Privatization and globalization – or the rediscovery of Anti-Equilibrium
Several authors in recent years have tried to fit into a theoretical framework a causal connection between Hungary’s specific methods of privatization and the success of its economic stabilization. The facts are generally known: most big enterprises were obtained by foreign investors and the stability of economic growth derives from the pace of exports. The theoretical literature on post-socialist privatization around 1989–90 offered several recipes, but no one recommended what actually ensued in Hungary. Ten years later, it seems as if the missing link in the causal chain can be found in the book Anti-Equilibrium , which János Kornai wrote in 1971. Rethinking Kornai’s critique of the Neoclassical model of the firm, it immediately becomes clear that the theoretical approaches to privatization in recent years have all forgotten the importance of the fact of increasing returns.
The simple alternatives of unconditional normality in the calculation of value at risk
The importance of calculating market risk accounts for the fact that the internationally widespread methods of doing so have been built very quickly into the thinking of the Hungarian financial profession. The most popular system of analysis these days consists of the methods of calculating value at risk (VAR). As the regulations on commercial bookkeeping come into force, knowledge of VAR calculation and related information may spread faster still. It is also known generally that most time series of financial returns do not meet the strict requirement of normality. The dispersions of market returns can be characterized as ‘thick slices’ The purpose of this study is to review and present, by illustrative application, methods that are easily implemented, but greatly increase the efficiency of VAR estimates. Finally, the study compares the efficiency of the various procedures, with the help of VAR estimates for stock-market indices (the BUX and DJIA). Of course the comparisons can only lead to more general conclusions if the concrete and unique nature of the products chosen and the period of time are considered.
Time-series modelling and option pricing with a truncated Lévy distribution
It is an empirical fact well known to statisticians and financial data analysts that the nature of financial fluctuations differs from the classic description based on a normal, Gaussian distribution. Yet financial mathematicians and theoretical writers on finance still treat the normal approach as a paradigm, for its simplicity and its elegant analytical attributes, shown in option-pricing or portfolio-optimizing tasks, for instance. This article sets out to present a more realistic statistical picture of exchange-rate fluctuations and outline an option-pricing approach based on this model. The purpose is not to convey mathematical and technical details (which can be traced in detail via the references) but to provide a graphic explanation of the new model, concentrating on its practical applicability. The data on exchange-rate fluctuations have been derived from the time series of the closing daily prices of the BUX index. The daily BUX yields are used to illustrate implementation of the new statistical model and the solution to the option-pricing task is presented for the European call options applying to the BUX index. The attraction of the new model, the truncated Lévy model, also derives from the way it describes accurately the likelihood of the fluctuations over a wide range, for three parameters, and presents clearly the ‘tail-thickness and truncation parameters’ of the scale. The new model could be a useful tool for market risk-handling in general, especially because it gives realistic figures for the likelihood of the extreme events observed in practice.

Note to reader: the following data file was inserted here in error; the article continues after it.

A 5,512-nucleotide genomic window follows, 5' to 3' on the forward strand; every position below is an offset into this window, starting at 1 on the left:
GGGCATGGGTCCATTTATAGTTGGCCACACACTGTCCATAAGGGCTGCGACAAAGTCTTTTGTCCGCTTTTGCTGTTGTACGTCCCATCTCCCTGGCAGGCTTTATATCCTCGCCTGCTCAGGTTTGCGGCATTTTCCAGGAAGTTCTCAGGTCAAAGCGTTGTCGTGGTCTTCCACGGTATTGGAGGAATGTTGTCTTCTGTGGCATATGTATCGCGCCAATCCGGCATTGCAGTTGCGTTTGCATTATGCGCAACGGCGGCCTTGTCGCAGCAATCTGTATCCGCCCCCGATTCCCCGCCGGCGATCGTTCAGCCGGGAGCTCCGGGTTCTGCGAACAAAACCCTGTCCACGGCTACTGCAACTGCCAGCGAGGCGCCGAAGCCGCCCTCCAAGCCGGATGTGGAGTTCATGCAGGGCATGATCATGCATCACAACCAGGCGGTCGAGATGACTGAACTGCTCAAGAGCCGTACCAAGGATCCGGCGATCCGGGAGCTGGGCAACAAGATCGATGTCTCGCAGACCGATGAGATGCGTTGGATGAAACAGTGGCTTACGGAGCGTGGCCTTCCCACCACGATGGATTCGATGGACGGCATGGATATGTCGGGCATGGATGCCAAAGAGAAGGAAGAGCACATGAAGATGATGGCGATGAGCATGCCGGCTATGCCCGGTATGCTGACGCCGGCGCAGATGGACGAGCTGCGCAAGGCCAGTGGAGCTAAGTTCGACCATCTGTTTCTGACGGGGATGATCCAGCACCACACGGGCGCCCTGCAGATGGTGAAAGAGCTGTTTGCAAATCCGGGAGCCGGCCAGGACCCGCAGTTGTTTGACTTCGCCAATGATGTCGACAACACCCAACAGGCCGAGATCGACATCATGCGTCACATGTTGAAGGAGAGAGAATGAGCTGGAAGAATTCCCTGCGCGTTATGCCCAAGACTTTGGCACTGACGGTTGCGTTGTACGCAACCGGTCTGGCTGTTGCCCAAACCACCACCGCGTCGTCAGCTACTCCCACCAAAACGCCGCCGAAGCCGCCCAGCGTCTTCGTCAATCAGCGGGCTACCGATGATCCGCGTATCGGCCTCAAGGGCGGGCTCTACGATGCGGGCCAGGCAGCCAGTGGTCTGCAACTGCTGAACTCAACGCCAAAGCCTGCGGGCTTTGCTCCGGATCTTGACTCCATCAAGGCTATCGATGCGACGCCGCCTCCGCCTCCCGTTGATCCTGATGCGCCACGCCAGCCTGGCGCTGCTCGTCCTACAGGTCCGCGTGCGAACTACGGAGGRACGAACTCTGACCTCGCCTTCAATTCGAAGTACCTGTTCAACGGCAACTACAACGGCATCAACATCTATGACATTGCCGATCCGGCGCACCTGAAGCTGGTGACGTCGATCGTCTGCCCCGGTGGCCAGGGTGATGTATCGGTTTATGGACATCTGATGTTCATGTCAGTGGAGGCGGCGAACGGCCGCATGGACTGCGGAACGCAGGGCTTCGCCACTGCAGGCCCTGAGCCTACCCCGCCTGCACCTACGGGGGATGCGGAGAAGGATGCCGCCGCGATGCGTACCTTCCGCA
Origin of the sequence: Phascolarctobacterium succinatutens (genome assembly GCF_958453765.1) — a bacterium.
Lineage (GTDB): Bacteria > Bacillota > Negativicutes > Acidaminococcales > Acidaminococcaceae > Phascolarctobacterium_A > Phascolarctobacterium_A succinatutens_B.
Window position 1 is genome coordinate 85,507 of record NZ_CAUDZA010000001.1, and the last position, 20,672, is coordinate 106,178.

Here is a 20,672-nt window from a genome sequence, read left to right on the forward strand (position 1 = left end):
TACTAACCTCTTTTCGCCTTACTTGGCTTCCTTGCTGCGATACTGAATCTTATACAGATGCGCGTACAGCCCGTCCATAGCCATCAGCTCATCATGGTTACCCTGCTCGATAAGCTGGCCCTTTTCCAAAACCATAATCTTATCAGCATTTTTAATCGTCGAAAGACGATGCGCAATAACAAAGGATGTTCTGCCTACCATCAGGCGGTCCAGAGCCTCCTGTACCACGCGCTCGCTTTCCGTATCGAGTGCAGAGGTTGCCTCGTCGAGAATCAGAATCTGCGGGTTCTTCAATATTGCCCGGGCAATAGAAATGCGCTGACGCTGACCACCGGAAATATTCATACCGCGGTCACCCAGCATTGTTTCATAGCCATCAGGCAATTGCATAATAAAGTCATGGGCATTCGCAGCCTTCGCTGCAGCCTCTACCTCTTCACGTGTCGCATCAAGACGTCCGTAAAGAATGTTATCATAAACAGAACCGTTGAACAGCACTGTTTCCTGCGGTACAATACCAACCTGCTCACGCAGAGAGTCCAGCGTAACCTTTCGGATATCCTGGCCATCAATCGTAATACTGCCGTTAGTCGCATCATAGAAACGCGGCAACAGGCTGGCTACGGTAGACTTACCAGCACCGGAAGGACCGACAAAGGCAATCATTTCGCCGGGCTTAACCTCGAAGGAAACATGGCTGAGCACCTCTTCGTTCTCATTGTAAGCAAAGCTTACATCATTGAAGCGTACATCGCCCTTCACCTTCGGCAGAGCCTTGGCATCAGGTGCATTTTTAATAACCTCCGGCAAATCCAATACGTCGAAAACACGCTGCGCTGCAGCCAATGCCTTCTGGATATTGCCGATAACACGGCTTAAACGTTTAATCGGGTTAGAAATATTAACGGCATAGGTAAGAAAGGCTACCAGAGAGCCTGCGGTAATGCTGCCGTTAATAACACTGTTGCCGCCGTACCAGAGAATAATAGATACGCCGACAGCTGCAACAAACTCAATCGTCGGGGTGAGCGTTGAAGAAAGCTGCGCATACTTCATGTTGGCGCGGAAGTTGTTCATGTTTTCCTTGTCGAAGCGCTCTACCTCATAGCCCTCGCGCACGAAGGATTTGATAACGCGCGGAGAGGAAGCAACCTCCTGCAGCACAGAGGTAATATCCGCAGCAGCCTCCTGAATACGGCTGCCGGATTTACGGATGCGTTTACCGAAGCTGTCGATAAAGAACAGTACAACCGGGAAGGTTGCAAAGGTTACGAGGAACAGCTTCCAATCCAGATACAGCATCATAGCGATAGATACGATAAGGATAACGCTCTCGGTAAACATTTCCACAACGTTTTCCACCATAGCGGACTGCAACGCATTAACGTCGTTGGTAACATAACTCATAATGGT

Rationality and ethics in economic decision-making. Some theoretical and methodological questions of applied business ethics
Can business ethics be developed? Are there methods of training by which economic decisionmakers can be brought to recognize more easily the ethical dilemmas that lie behind day-today business decisions? The ethical norms of economic decision-makers have effects on their motives and their decisions, so that economics cannot exclude the examination of the ethical parameters. This branch of science, despite the efforts of those who practise it, remains relatively unknown in Hungary, although several big firms have begun to build up institutions of business ethics, prompted mainly by foreign examples. This relative ignorance can hardly be welcomed in a decade of rapid transformation of the Hungarian economy, not free of crises of values. This piece of writing therefore attempts the important task of presenting the main conclusions of American and Western European analysts of business ethics.
The new directions in territorial-development policy in the European Union
One essential aim of the European integration process is to lessen the development differences among countries and regions and help the less developed regions to catch up. This calls for the elaboration of a conscious system of regional political subsidies, alongside the free application of market forces. EU regional policy is becoming increasingly pronounced. The backward regions and those up against difficulties of structural change are receiving support from 2000 onwards based on new objectives and guidelines. After a brief look at the alterations in European regional-development policy, the study analyses in more detail the EU’s common regulations and the purposes and guidelines of the support system. Special attention is paid to analysing the framework of regional political regulation applicable from 2000 to 2006, along with the new features it embodies and the question of subsidies to enhance the competitiveness of certain regions.